New Employee: Saskia van Loon

In March 2015 I got my Master’s degree in Biomedical Engeneering at the Eindhoven University of Technology (TU/e) in the field of Regenerative Medicine and Tissue Engineering. I also studied at Leiden University where I obtained my Master’s degree in Medicine in 2008. With this background I am able to bridge the gap between technology and patient. It inspires me to combine multiple disciplines and work with experts from different professional backgrounds.Saskia van Loon

Currently, I work as PhD student at the department of Clinical Chemistry and Laboratory Medicine at the Catharina Hospital in Eindhoven. My PhD project is part of the Data Science Flagship, a collaboration between TU/e and Philips Research (IMPULS 2.0). The aim of the project is to improve the outcome of cardiac resynchronization therapy (CRT) using hospital data and/or personal health devices by discriminating beforehand between responders and non-responders of CRT.

Presentation by Dr. Zhengxing Huang: Predictive monitoring of clinical pathways

Dr. Zhengxing Huang of Zhejiang University (Hangzhou, China)

Title:
Predictive monitoring of clinical pathways.

Abstract:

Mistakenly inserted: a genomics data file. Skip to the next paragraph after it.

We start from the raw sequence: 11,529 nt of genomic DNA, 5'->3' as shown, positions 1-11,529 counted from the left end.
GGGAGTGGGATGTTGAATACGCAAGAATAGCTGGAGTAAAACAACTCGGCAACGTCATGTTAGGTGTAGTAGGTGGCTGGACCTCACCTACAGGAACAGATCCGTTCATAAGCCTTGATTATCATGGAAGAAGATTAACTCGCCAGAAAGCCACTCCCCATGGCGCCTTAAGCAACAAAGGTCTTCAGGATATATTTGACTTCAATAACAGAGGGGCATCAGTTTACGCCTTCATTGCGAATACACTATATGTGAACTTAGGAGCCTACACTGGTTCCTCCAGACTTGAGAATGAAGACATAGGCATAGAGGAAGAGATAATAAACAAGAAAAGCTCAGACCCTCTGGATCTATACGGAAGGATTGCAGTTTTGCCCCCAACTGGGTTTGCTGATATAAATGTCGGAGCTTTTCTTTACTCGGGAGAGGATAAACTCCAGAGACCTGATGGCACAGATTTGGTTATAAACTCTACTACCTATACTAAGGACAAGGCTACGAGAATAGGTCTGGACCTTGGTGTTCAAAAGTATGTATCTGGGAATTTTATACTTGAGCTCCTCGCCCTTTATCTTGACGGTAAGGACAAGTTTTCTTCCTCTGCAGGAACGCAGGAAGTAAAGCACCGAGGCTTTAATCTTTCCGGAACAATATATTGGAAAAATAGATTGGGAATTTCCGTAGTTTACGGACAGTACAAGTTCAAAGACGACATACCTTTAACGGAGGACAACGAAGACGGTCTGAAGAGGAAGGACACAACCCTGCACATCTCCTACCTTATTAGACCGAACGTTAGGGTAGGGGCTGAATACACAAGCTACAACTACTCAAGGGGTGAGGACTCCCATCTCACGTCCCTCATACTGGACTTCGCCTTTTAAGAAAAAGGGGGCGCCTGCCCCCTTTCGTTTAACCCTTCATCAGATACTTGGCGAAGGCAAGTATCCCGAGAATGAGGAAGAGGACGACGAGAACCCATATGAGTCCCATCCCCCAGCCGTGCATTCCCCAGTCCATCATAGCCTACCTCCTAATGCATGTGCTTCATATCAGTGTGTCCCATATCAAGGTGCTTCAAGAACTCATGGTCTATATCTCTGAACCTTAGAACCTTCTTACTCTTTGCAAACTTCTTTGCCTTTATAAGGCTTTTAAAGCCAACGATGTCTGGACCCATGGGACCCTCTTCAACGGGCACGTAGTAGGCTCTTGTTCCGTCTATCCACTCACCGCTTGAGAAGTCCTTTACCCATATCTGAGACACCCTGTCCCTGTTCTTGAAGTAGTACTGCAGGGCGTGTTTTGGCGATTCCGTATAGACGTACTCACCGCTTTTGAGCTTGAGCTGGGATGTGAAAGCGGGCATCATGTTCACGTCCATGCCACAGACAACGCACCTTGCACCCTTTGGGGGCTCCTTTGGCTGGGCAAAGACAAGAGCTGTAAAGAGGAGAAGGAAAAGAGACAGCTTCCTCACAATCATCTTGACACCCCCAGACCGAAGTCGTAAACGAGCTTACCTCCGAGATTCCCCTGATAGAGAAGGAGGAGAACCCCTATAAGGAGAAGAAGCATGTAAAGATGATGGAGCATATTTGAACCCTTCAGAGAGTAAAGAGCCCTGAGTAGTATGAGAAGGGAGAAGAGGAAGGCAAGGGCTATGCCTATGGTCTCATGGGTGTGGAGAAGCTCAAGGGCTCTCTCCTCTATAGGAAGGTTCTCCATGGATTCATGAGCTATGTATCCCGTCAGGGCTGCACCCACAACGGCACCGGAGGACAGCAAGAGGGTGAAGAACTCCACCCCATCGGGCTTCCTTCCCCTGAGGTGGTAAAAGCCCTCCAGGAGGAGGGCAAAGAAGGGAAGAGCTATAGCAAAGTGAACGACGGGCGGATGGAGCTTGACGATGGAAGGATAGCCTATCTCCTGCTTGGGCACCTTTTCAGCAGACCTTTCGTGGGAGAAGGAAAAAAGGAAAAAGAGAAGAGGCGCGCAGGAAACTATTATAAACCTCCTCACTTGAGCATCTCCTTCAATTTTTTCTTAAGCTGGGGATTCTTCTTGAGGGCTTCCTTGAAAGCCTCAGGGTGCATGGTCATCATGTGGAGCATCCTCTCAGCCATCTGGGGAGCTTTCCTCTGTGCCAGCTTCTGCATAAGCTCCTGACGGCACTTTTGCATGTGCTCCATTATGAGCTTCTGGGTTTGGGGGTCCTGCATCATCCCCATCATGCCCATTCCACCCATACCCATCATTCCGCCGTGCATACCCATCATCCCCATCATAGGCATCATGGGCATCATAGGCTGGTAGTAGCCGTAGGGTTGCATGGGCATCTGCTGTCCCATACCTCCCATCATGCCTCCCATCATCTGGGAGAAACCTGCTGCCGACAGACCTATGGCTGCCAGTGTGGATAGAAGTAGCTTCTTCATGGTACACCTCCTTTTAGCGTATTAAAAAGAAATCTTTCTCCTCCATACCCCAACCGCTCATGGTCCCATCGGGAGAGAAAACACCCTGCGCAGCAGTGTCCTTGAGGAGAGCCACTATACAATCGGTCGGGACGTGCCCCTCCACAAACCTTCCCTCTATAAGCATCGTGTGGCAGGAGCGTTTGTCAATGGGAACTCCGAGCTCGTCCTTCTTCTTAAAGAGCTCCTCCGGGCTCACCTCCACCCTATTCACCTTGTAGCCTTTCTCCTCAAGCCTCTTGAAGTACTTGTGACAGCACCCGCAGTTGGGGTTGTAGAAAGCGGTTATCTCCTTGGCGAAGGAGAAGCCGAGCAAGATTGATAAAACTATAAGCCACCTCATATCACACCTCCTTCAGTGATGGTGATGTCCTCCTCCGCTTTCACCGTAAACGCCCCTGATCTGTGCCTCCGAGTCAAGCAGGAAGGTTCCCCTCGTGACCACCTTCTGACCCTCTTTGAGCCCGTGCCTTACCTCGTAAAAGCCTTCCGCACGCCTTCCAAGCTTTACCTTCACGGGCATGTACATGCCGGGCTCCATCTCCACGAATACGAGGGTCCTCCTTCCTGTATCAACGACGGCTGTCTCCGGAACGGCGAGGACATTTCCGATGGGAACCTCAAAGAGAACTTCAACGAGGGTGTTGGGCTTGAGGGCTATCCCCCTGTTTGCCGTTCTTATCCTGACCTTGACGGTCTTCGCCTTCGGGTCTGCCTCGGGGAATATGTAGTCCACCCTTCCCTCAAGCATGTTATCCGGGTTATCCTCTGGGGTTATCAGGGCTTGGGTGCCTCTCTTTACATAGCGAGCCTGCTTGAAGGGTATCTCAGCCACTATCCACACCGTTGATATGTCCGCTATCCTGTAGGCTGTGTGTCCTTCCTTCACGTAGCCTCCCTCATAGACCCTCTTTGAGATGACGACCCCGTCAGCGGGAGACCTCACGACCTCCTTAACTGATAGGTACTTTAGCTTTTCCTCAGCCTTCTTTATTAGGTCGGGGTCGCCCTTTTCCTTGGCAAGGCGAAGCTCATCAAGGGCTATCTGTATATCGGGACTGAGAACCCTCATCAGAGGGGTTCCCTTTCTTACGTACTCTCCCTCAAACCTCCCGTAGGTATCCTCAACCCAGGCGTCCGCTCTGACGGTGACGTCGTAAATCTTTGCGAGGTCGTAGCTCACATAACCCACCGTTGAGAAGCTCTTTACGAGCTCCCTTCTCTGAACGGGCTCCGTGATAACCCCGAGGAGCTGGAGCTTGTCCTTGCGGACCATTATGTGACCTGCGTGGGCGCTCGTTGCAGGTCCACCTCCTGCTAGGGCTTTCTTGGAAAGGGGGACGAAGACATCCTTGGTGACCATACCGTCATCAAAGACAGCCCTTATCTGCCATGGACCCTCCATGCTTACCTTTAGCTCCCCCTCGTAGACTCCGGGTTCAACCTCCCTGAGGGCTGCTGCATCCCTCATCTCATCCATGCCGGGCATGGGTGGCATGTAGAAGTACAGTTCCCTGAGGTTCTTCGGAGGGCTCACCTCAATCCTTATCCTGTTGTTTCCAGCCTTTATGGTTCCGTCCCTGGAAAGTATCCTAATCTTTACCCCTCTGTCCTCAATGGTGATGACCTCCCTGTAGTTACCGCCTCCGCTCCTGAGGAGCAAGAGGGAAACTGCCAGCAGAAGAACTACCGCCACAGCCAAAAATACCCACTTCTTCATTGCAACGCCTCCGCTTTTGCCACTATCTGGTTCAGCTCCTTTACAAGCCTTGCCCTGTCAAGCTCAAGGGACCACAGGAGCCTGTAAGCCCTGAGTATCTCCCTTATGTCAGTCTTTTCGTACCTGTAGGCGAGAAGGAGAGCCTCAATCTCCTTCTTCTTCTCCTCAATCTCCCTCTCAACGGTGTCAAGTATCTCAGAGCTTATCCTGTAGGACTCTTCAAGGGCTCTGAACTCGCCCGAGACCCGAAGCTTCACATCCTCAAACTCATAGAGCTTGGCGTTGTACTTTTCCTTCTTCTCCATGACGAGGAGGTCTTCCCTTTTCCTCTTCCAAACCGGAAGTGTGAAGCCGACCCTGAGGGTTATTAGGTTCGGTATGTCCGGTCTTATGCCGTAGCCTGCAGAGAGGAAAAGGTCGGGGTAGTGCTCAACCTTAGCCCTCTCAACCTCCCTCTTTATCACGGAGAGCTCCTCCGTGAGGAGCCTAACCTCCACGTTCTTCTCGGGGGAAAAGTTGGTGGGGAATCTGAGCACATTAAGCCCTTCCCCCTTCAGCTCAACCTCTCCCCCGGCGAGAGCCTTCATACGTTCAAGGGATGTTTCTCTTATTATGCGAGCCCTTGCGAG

Accurate and timely monitoring, as a key aspect of clinical pathway (CP) management, provides crucial information to medical staff and hospital managers for determining the efficient medical service delivered to individual patients, and for promptly handling unusual treatment behaviors in CPs. In many applications, CP monitoring is performed in a reactive manner, e.g., variant treatment events are detected only after they have occurred in CPs. Alternatively, this study systematically presents a learning framework for predictive monitoring of CPs. The proposed framework is composed of both offline analysis and online monitoring phases. In the offline phase, a particular probabilistic topic model, i.e., treatment pattern model (TPM), is generated from electronic medical records to describe essential/critical medical behaviors of CPs. Using TPM-based measures as a descriptive vocabulary, online monitoring of CPs can be provided for ongoing patient-care journeys. Specifically, two typical predictive monitoring services, i.e., unusual treatment event prediction and clinical outcome prediction, are presented to illustrate how the potential of the proposed framework can be exploited to provide online monitoring services from both internal and external perspectives of CPs. Extensive evaluation on a real clinical data-set, typically missing from other work, demonstrates the efficacy and generality of the proposed framework for surveillance-based CP management in a predictive manner.

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